I want to talk to you today about a very interesting topic and that is what happened to the old Carter defence? That’s a defence that used to be run a lot over 80 cases in the province and I’m going to talk to you about that today.
What happened to it? Because it was a very effective defence. So, I have to give you a little bit of history. In 1985, there was a case called Regina v Carter which went to the Ontario Court of Appeal. And that case basically said this, first of all, it became that we euphemistically called the two beer defence and I’ll get what that means in a second. But the case basically stood for this proposition, if an accused, is charged at that time with an over 80 case. They were entitled to come to court to say, “Look, I only had two beer. Or, I only had three beers.” They brought their buddies, they said we’re drinking beers and rounds. You hire a toxicologist to say, “Look, this is a six foot, 26-year old man. If he had three beers, his reading would have been below the legal limit. It would have been between say 20 milligrams and 60 over a number of hours.” And at the time the, the breath test was taken, the police were saying it was like 120.
You didn’t even have to attack the machine. You didn’t even have to show the machine was accurate. The court would just look at the accused’s testimony and said, “look, is he a credible witness? Has he raised a reasonable doubt? I don’t necessarily believe him. He’s probably lying, in fact. But, but, I can’t completely reject his evidence.”
If the judge said, “Well, it raised a reasonable doubt. I’m going to find him not guilty.” That was the Carter defence. It was extremely effective in, in Ontario. In fact, in other provinces as well. What happened was, we were getting such a high percentage of wins in the province from competent DUI lawyers, who you know restrict their practice or do a lot of DUI cases. The Parliament eventually said, “Look, we need to get rid of this defence. We’re getting pressure from, you know, pressure groups such as”, and quite properly so” I might add and in my opinion. Mothers against drunk driving, there’s been deaths before and mayhem on the highways. And why are they winning all these cases with someone simply coming to court to say they had to or three beer. That’s the political aspect of that.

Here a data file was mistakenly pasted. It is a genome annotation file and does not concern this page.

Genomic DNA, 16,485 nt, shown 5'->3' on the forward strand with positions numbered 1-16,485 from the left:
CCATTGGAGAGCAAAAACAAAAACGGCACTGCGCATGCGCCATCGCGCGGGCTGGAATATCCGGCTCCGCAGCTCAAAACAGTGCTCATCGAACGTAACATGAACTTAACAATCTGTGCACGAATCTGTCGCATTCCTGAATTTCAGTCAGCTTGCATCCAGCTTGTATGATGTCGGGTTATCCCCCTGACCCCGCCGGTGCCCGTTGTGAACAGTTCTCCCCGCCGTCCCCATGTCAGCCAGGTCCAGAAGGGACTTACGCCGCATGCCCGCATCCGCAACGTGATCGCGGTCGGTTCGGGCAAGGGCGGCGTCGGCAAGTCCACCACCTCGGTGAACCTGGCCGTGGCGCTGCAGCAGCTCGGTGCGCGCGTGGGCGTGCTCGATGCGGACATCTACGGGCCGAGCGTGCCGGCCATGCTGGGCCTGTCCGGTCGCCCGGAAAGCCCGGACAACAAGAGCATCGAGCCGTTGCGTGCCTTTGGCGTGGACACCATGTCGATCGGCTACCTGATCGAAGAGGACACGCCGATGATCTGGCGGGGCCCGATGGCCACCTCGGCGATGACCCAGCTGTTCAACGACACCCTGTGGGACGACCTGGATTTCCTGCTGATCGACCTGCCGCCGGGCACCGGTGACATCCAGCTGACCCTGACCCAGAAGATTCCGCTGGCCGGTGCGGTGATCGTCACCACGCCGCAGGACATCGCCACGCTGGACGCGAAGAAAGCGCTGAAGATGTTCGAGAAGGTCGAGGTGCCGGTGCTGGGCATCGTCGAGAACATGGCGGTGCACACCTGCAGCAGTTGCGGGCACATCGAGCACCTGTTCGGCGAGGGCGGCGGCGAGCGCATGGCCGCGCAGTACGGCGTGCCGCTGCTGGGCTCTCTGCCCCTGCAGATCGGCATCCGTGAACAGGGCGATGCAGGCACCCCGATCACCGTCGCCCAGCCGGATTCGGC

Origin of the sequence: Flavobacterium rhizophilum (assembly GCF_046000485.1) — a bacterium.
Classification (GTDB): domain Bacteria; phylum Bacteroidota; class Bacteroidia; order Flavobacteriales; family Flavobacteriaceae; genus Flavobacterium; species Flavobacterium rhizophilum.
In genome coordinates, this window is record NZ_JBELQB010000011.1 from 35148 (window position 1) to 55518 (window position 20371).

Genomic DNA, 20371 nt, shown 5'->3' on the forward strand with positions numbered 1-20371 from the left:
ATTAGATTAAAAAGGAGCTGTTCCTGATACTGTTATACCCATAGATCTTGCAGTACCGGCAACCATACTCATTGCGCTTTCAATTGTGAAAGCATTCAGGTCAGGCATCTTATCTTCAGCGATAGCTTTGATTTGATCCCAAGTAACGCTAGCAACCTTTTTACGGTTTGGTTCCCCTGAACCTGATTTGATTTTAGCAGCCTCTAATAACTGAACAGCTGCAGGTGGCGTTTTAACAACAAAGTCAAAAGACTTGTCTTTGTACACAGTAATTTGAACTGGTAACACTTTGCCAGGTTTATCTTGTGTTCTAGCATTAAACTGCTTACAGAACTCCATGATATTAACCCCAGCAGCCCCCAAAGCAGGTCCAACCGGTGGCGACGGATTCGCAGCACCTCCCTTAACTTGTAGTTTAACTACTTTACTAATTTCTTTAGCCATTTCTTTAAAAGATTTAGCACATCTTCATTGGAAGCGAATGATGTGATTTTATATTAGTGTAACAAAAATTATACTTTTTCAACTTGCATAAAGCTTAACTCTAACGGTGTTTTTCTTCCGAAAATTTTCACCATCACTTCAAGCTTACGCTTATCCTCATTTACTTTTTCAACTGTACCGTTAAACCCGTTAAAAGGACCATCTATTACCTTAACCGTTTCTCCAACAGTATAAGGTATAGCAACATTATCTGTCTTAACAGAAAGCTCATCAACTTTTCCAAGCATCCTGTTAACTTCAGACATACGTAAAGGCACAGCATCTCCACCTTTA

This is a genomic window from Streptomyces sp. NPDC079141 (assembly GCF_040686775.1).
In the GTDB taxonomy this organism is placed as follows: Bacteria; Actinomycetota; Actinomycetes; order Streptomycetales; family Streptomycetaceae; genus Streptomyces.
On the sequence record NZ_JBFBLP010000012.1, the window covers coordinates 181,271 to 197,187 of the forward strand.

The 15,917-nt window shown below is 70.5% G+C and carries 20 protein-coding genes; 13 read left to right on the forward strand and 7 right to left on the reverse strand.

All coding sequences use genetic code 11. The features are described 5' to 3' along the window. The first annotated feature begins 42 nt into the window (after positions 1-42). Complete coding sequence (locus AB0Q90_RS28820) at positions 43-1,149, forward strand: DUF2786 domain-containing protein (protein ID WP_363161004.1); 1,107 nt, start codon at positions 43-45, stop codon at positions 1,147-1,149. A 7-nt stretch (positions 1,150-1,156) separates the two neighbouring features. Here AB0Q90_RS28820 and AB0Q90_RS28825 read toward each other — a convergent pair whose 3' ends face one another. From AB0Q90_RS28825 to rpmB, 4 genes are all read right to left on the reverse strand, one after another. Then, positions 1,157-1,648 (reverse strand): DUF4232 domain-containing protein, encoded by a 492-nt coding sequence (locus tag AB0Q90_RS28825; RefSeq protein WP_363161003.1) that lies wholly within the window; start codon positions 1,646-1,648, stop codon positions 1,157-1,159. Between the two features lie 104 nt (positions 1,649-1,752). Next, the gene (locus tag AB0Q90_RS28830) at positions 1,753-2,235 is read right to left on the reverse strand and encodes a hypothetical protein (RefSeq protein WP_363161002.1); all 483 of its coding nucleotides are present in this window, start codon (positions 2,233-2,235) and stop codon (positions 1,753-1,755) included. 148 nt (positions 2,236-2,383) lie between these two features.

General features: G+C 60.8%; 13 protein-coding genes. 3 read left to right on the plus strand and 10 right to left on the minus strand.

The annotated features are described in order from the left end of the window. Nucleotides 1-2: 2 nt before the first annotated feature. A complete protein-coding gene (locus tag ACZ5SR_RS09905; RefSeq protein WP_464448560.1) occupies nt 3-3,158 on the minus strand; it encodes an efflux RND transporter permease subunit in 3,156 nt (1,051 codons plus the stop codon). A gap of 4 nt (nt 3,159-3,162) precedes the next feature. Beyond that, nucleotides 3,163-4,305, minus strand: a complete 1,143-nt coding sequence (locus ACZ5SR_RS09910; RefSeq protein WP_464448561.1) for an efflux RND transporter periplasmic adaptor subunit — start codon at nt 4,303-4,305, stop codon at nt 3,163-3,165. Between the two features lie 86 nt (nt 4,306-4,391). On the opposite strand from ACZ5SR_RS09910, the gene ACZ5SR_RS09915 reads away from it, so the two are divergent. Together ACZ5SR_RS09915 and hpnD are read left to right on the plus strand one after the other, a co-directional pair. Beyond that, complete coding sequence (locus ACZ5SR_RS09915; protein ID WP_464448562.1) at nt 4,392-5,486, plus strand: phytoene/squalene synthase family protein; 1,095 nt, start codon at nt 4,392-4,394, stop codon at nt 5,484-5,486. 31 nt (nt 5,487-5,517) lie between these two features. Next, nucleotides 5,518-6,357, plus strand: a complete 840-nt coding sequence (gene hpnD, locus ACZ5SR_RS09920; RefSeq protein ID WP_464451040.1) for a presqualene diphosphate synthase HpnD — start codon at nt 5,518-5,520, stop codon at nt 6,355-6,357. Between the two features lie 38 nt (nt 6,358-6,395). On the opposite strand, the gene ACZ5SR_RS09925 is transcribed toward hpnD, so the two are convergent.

In, in 2008 then, we largely abolish the Carter defence. There’s very narrow exceptions to that and it’s a much different defence now. I don’t even want to call the Carter defence and it’s so difficult to bring now. You know it’s rarely brought. It, I mean I suppose there’s a few examples of material.
But right now, in Ontario, you can still come to court and say, “Look, after 2008, I had two or three beer, or four beers. Here’s my toxicologist to say I’m below the legal limit.” But you also have to point to machine error—that the Intoxilyzer wasn’t, it was malfunctioning somehow, the Intoxilyzer wasn’t prepared properly etcetera, with all the procedures in Intoxilyzers. So, very difficult defence to bring. And additionally, you have to show that the machine air, coupled with your drinking pattern, led you to below the legal limit. So, Parliament largely abolished it, maybe in some narrow cases, you can still bring it.
There’s one exception, though. And in a typical over 80 case, the first breath sample at the police station, ideally should be brought within two hours—two hours from the time of driving to the first breath sample. If it’s not, if it’s beyond that two hours, past the two hours, you can still bring the old Carter defence.
But what a judge has been, so you don’t need to go through the new law and you’re back to the old law—post two hours. Which sounds great except, if you look at the case law in the province since 2008, very few people have been successful. Even on the old Carter defence with a post two-hour reading. So, in other words, judges are saying, “Well, politically, Parliament threw it out. Am I really going to back to the two beer defence?”
There’s been some judges brave enough to do that. I mean, there’s been some notable exceptions. But right now, I would say, politically in the province, if you’re past two hours, it’s going to be still very difficult to win the case. I don’t say don’t bring it because there are some judges who might still follow the old Carter law in that regard.
Having said that, don’t give up in your case. There’s all sorts of other defences. You don’t necessarily have to rely on the Carter defence. That’s what we used to rely on a lot. But, there’s a myriad of other defences and you may have a winning case. So, don’t give up.